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Askew (work of art)

Artwork Info

Roxy Paine
46 feet, 8 inches (14.23 meters)


Gift in honor of Julia Jones Daniels, chairman of the Board of Trustees of the North Carolina Museum of Art (1998 to 2002) and member of the Board of Trustees (1983 to 1995)


Key Ideas about this Work of Art

  • This nearly 47-foot-tall stainless steel sculpture branches up and out like a tree. The small differences between branches make the sculpture look like something that grows in nature rather than something made by a machine. The metal surfaces of this sculpture change dramatically with the sunlight. 
  • Artist Roxy Paine often uses industrial building materials to create sculptures of natural-looking objects.
  • The artist calls this style of sculpture a dendroid, which refers to its treelike shape. His sculptures are inspired by trees, but they don’t depict a specific type of tree.
  • Paine’s fascination with dendroids began when he was studying the growth patterns in nature, the brain, and the nervous system.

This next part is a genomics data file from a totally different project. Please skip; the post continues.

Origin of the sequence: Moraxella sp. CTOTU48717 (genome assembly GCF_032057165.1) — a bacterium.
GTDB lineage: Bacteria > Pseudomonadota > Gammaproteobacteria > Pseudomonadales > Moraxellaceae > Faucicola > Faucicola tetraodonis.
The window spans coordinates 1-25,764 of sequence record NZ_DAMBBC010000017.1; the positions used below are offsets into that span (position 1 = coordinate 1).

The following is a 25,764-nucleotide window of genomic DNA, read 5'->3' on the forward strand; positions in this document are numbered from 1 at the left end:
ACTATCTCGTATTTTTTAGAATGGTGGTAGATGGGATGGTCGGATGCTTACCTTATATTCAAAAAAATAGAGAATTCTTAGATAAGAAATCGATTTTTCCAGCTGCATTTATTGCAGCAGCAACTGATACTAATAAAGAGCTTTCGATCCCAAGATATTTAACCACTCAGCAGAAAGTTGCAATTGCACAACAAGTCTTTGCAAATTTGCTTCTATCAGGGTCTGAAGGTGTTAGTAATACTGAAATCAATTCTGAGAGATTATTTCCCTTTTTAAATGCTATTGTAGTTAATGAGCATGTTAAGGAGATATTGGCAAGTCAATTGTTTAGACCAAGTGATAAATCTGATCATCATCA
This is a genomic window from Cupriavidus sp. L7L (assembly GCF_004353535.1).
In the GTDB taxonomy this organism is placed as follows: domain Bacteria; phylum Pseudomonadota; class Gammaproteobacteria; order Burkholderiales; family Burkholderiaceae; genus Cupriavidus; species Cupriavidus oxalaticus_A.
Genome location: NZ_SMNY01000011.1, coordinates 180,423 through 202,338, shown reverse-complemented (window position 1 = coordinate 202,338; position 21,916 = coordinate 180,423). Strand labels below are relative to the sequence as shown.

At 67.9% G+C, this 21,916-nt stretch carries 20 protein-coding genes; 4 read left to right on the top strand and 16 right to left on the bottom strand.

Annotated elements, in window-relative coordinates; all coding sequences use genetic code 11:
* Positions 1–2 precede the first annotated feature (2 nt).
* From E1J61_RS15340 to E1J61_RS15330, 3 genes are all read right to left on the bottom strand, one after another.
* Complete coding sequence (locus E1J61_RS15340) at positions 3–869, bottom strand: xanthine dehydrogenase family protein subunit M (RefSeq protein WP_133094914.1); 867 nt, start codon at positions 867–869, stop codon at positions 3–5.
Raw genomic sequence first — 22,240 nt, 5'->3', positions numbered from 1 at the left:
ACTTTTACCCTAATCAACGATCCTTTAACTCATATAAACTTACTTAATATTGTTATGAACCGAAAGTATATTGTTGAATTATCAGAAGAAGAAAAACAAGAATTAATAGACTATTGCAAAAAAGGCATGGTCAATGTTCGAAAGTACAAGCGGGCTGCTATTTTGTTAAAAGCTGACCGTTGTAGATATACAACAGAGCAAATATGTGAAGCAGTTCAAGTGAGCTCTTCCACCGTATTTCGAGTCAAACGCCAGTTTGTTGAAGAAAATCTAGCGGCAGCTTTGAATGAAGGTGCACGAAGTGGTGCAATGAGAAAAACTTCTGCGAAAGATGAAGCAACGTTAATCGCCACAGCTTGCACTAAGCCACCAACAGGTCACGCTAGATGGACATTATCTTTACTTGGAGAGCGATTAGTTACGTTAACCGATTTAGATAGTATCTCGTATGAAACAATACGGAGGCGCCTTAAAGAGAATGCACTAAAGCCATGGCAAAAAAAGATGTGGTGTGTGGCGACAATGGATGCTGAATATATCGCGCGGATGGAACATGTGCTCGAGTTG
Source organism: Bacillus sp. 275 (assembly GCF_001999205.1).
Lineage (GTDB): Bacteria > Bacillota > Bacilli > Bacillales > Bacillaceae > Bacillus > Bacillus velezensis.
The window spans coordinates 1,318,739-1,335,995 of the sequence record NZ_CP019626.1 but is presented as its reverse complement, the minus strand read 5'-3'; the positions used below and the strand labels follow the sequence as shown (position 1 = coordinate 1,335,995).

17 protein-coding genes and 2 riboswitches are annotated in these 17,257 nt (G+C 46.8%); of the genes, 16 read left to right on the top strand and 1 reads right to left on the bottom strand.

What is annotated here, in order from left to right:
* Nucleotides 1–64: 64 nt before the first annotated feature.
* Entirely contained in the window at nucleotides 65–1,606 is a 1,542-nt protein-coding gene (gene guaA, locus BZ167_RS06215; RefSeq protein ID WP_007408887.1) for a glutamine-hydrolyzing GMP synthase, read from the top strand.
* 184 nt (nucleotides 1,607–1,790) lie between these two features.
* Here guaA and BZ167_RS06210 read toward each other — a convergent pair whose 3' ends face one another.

Learn More

Made from stainless steel, Askew is part of a series of works by American artist Roxy Paine that he describes as “dendroids” — arboreal or treelike forms with elaborate branching structures. Paine’s sculptures are hybrids in more than one sense of the word. They’re inspired by “real” trees but never truthful depictions of actual species. 

Paine’s manmade versions of natural elements blur the boundaries between nature and culture, the natural and the artificial, machine made and handmade. Paine has described his work as, quote, “a collision of the industrial world with the natural world.” Paine often chooses the same industrial materials used in building pipelines and plants for his art. 

The artist has said he takes, quote, “this organic, majestic being” and breaks it down “into components and rules. The branches are translated into pipe and rod.”

The Museum’s now-retired Director of Planning Daniel Gottlieb remarked that the installation of Paine’s Askew was challenging. It arrived in several pieces, and once the crew had assembled Askew, they were ready to install it. When they lifted the sculpture by crane, dangling it a few feet above a special base, they realized that the base wasn’t adequate. It would need to be adjusted while the sculpture hung in mid-air for the next 24 hours.

Eventually, once the sculpture was in place, Paine and his team welded the remaining branches, and Askew was set and ready for visitors to enjoy.

tags: perception, reflection, variation, seasons, environmental science, biology

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  • A silver tree-like sculpture on a grassy hill. The sculpture has a thick trunk and thin, barren branches. There is a white building and a blue sky in the background.